“Mumbai Is A Feeling Of Relaxed Belonging,” Says Rajni Bakshi


At a time when the nation is swamped under the political controversy based majorly on religion, a Mumbai-based journalist and author Rajni Bakshi expresses about the era where none would have imagined that the city could be caught up in this ploy in the second episode of the Mumbai Charcha series.

In the chat talk, Rajni Bakshi also shares about her relationship with the city and her long-term vision for the island city.

Rajni Bakshi writes about social and political movements in contemporary India.  She stands in the “fertile ground” between journalism and activism – chronicling struggles for more humane and ecologically sound ways of life.

Despite not being born in Mumbai, Rajni says she feels a sense of home which is beyond words.

“My story is about free India and about the time where finding a house was a task in the city of dreams. As a partition affected family, who came from Lahore to Mumbai, my father was often said, “Naukri milegi, chokri mil jaayegi, par kholi nahi milegi,” she says laughingly.

“For me, Mumbai also gives a feeling of relaxed belonging as I can travel in public transport such as taxis even in the midnight even without a second thought, while this might not be the case elsewhere. Moreover, in the city, where people are always busy, there is no feeling of being judged at all at any point of the time,” she expressed.

Bakshi, who writes about social and political movements in contemporary India, is also the founder and curator of Ahimsa Conversations, an online platform for exploring the possibilities of nonviolence. Besides, she was formerly the Gandhi Peace Fellow at Gateway House: Indian Council on Global Relations.

She also explained about the co-mingling of economic classes across the city and how the city is secular in itself and beyond religion.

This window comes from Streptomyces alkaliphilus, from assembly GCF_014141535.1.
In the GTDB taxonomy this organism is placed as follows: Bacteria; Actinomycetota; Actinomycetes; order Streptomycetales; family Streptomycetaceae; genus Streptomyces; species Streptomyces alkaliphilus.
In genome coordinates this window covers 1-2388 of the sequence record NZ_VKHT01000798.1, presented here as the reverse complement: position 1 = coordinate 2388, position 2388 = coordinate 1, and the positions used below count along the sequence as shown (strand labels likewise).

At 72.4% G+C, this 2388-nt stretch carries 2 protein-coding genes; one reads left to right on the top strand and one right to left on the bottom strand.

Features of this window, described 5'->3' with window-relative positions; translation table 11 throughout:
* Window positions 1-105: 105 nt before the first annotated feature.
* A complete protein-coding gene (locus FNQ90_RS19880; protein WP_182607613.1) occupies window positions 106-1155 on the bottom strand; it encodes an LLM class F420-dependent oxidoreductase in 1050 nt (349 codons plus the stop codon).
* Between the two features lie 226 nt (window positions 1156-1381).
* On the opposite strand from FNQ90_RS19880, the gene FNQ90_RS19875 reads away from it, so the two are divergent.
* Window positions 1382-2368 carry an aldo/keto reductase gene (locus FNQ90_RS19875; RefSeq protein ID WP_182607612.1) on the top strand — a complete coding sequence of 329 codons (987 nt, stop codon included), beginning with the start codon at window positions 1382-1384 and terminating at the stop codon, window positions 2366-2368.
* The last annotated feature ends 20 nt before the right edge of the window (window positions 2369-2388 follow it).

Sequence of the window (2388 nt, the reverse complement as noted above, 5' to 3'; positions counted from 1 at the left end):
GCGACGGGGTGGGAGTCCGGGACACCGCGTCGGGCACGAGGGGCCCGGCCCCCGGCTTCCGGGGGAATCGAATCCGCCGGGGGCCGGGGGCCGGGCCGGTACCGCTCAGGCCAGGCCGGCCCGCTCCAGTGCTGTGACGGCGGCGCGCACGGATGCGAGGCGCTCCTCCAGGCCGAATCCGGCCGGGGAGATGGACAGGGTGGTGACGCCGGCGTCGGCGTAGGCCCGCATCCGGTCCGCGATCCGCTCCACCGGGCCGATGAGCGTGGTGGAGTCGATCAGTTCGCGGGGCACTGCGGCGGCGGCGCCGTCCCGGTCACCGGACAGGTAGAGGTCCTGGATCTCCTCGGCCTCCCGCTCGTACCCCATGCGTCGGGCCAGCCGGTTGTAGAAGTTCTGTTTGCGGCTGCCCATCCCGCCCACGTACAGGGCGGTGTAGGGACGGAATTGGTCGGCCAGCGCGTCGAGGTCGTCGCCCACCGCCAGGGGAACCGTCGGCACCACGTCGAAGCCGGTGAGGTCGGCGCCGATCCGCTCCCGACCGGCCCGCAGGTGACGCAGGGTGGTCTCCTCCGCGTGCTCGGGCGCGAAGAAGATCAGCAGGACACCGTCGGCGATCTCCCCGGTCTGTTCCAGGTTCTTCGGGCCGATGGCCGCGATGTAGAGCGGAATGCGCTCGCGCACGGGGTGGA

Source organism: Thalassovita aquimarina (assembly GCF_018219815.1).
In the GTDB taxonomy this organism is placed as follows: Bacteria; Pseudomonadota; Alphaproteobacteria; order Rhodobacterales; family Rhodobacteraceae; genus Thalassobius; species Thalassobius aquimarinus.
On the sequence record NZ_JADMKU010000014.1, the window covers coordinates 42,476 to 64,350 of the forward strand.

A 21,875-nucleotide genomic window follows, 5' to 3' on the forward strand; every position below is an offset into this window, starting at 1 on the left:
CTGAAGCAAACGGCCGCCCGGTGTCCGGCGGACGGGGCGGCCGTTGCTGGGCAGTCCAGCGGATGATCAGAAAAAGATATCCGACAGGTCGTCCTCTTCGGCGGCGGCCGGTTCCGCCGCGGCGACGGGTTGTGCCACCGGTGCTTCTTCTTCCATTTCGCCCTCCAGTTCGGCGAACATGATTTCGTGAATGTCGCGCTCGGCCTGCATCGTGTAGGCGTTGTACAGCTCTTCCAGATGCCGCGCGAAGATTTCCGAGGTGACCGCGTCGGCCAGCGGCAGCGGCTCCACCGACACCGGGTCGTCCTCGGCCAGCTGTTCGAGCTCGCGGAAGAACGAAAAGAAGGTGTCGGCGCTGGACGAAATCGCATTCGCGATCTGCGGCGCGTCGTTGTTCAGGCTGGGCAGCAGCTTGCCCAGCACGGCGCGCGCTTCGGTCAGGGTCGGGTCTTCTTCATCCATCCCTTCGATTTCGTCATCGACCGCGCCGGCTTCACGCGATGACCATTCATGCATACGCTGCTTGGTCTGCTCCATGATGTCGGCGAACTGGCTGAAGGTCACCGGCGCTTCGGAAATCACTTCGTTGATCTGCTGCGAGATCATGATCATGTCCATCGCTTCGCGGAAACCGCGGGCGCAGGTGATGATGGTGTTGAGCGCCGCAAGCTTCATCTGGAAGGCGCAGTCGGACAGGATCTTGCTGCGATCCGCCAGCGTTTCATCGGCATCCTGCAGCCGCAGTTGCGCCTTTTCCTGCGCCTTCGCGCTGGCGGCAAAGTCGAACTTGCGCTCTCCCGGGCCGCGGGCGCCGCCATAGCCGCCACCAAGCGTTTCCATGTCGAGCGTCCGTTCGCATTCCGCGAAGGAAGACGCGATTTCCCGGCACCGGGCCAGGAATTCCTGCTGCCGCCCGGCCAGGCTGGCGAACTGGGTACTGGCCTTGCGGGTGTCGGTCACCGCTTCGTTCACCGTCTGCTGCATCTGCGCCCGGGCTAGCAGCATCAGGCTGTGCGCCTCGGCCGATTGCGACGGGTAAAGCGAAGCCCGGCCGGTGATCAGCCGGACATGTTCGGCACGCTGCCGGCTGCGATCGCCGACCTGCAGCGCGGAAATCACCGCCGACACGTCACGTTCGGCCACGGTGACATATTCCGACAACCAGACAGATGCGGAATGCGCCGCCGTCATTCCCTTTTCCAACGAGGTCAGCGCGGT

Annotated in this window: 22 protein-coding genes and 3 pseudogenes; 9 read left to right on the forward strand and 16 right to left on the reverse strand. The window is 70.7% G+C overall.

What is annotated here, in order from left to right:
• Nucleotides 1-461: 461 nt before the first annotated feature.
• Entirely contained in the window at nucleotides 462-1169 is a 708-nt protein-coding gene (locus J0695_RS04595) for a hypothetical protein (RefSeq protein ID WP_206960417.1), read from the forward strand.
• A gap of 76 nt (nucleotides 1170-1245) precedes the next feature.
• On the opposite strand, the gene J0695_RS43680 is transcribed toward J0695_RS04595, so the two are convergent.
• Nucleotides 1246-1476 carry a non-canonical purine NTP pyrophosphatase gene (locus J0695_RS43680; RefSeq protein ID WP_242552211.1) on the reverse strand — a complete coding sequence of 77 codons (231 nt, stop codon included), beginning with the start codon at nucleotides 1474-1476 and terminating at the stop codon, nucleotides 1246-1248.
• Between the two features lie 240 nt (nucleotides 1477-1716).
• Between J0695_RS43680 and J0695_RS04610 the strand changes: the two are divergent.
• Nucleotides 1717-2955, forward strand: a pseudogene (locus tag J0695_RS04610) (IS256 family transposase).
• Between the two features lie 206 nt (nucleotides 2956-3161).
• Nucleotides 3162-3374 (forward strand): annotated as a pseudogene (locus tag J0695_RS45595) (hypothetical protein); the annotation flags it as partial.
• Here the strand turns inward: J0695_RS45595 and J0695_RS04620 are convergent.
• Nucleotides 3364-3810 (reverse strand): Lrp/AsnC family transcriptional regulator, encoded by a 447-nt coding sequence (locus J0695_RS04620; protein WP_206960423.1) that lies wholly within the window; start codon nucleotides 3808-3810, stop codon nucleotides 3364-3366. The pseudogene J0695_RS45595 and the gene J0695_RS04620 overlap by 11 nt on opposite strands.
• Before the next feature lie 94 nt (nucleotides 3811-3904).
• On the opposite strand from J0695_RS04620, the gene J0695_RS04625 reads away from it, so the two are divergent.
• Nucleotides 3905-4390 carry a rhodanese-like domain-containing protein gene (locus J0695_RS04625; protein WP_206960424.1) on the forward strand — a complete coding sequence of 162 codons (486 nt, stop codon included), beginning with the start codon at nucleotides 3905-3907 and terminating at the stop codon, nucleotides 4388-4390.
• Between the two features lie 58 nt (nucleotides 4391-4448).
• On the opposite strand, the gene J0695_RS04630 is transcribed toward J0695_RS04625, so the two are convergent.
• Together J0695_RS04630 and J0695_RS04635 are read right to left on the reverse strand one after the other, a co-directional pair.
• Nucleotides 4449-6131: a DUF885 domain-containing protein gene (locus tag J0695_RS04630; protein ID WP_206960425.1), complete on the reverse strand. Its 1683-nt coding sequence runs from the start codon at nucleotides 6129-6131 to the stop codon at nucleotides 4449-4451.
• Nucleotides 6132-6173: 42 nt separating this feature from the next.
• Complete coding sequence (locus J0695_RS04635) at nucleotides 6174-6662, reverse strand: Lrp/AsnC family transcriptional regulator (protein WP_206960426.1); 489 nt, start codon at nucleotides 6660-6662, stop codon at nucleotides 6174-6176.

Talking about violence, on being asked what stand outs as she takes a sweeping gaze at the city, Bakshi exclaimed that it was always believed that Mumbai was different when it came to the riots and Hindi-Muslim fight. “The issue of violence and non-violence is on everyone’s mind irrespective of people mentioning it out rightly. Then called, Bombay was also affected by the violence in 1947, during the partition. However, after that till 1992, there was no major breakdown, yet there was not a peaceful bliss. There were anti-south Indian riots and other kinds of skirmishes. In early 1993, it erupted into a full-fledged chaos and the city came to a standstill.”

“It was a turning point as this problem was not going to diminish so easily. The illusion was broken down and we got a reality check about the communal violence,” she added.

Concluding with sharing her visions, she remarked: “The success of the city should be measured by the development or growth as well-being and visionary thinking is important in the end. I hope the culture of endless competition will evaporate and it will be more joyous. A way of life curiosity, self-discovery and self-knowledge should be the motive.”

Mumbai Charcha, a series of conversations, with prominent citizens is a joint initiative between Mumbai First and Blue Ribbon Movement, as a run-up to the BMC elections, looking at leaders from every segment of society.

While Mumbai First is an advocacy initiative looking to make Mumbai a better place to work, live, and invest, the Blue Ribbon Movement, on the other hand, works with young people empowering them to become leaders.

Also Read: “Mumbai’s First Dharma Is To Create Wealth”

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